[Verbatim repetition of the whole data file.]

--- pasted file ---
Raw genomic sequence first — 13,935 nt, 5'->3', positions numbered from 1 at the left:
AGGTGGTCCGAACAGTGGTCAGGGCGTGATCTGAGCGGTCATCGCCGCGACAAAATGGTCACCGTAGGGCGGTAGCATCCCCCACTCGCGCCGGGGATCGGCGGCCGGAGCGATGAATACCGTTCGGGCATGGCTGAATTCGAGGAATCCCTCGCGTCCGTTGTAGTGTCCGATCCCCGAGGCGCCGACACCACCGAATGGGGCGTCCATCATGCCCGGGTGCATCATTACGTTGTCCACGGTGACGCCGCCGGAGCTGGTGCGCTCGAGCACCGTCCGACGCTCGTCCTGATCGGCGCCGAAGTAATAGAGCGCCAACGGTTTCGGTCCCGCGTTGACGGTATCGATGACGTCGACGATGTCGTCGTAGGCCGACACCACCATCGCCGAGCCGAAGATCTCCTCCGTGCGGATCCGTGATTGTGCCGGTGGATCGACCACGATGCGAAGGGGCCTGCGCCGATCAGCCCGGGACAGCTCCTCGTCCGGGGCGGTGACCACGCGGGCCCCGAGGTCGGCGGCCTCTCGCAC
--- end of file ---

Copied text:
Raw genomic sequence first — 13,935 nt, 5'->3', positions numbered from 1 at the left:
AGGTGGTCCGAACAGTGGTCAGGGCGTGATCTGAGCGGTCATCGCCGCGACAAAATGGTCACCGTAGGGCGGTAGCATCCCCCACTCGCGCCGGGGATCGGCGGCCGGAGCGATGAATACCGTTCGGGCATGGCTGAATTCGAGGAATCCCTCGCGTCCGTTGTAGTGTCCGATCCCCGAGGCGCCGACACCACCGAATGGGGCGTCCATCATGCCCGGGTGCATCATTACGTTGTCCACGGTGACGCCGCCGGAGCTGGTGCGCTCGAGCACCGTCCGACGCTCGTCCTGATCGGCGCCGAAGTAATAGAGCGCCAACGGTTTCGGTCCCGCGTTGACGGTATCGATGACGTCGACGATGTCGTCGTAGGCCGACACCACCATCGCCGAGCCGAAGATCTCCTCCGTGCGGATCCGTGATTGTGCCGGTGGATCGACCACGATGCGAAGGGGCCTGCGCCGATCAGCCCGGGACAGCTCCTCGTCCGGGGCGGTGACCACGCGGGCCCCGAGGTCGGCGGCCTCTCGCAC